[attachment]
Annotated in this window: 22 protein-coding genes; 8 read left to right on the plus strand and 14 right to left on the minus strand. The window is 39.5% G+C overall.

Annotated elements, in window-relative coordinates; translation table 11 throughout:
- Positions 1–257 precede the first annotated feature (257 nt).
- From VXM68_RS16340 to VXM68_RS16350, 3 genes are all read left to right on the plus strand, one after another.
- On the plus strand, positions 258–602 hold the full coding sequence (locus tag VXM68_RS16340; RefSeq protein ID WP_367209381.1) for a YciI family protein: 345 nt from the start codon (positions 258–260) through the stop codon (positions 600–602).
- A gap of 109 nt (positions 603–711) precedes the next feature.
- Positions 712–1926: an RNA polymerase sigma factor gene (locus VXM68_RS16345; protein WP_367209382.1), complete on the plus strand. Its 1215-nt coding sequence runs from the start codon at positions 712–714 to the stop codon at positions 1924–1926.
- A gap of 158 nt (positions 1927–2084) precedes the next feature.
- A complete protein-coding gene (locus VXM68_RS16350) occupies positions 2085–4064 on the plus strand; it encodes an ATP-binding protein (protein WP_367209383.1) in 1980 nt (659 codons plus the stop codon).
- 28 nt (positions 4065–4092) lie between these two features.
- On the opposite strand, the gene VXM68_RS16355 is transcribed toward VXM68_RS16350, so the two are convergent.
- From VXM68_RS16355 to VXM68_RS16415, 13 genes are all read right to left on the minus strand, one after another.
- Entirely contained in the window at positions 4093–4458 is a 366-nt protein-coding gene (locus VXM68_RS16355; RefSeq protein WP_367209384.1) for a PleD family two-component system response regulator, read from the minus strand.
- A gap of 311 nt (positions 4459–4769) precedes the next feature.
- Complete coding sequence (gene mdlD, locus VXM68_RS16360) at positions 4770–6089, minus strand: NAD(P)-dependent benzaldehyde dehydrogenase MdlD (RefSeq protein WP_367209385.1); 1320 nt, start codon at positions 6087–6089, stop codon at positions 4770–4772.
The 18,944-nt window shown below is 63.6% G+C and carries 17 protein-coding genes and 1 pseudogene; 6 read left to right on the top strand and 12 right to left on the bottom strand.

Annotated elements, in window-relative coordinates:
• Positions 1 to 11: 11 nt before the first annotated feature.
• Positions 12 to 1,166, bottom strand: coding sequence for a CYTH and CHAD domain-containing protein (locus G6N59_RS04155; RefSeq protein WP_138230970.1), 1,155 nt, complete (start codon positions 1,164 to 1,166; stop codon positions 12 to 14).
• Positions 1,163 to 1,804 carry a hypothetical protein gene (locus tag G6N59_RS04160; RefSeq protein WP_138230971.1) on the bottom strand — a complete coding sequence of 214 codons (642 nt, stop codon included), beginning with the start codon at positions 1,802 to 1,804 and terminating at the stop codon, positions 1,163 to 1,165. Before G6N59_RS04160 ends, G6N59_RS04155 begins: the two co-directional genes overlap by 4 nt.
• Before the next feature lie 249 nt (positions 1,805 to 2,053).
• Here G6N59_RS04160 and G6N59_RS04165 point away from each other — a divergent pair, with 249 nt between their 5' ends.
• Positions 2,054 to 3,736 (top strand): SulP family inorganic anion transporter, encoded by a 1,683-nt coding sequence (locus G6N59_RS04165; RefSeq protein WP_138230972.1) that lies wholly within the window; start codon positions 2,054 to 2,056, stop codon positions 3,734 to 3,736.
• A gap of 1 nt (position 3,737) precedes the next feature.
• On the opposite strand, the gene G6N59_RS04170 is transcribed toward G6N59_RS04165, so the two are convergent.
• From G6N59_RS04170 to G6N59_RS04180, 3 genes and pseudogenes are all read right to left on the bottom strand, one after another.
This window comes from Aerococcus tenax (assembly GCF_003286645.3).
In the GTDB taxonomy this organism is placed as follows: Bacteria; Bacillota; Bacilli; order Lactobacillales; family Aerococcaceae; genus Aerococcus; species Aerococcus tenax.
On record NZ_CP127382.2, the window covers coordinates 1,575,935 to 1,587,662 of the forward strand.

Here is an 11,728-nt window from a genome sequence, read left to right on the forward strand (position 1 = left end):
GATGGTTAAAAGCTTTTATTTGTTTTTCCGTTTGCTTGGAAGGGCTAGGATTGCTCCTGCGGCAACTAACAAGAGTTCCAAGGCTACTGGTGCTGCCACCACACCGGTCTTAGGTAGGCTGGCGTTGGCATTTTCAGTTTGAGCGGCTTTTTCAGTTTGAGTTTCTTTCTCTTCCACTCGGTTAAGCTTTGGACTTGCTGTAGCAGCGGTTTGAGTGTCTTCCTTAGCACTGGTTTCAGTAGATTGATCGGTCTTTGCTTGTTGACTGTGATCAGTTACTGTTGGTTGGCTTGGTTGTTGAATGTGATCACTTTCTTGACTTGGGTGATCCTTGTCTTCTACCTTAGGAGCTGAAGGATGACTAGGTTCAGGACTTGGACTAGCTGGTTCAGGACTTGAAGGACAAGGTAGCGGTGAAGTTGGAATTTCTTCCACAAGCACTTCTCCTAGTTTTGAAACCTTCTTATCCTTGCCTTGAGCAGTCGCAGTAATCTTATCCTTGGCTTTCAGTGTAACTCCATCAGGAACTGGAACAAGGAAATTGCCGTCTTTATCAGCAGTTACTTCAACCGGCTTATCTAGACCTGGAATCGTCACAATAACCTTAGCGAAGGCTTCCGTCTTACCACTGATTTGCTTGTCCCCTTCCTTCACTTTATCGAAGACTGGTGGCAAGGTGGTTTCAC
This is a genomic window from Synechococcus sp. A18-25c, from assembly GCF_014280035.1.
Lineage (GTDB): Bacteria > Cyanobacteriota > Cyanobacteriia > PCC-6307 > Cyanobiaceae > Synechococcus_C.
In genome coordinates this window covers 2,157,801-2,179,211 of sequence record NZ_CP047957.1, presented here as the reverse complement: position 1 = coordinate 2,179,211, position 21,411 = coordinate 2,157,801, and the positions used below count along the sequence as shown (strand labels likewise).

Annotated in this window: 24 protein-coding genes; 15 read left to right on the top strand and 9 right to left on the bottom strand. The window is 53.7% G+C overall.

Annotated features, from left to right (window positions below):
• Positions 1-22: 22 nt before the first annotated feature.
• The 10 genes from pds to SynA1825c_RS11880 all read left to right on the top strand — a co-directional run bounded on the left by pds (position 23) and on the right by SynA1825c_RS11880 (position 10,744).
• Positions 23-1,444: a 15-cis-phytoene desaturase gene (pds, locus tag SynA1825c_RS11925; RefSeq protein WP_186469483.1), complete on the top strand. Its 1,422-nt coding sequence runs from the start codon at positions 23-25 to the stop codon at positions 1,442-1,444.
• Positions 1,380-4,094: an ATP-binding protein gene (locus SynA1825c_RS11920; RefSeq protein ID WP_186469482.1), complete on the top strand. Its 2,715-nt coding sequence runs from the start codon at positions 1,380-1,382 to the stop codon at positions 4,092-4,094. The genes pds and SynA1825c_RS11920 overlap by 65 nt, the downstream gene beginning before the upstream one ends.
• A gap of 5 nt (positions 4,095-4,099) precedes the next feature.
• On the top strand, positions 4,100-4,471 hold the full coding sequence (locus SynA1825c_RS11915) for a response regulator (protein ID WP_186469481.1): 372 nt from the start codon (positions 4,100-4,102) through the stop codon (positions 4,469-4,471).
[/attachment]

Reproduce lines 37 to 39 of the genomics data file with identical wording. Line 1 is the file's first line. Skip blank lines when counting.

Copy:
• Positions 1-22: 22 nt before the first annotated feature.
• The 10 genes from pds to SynA1825c_RS11880 all read left to right on the top strand — a co-directional run bounded on the left by pds (position 23) and on the right by SynA1825c_RS11880 (position 10,744).
• Positions 23-1,444: a 15-cis-phytoene desaturase gene (pds, locus tag SynA1825c_RS11925; RefSeq protein WP_186469483.1), complete on the top strand. Its 1,422-nt coding sequence runs from the start codon at positions 23-25 to the stop codon at positions 1,442-1,444.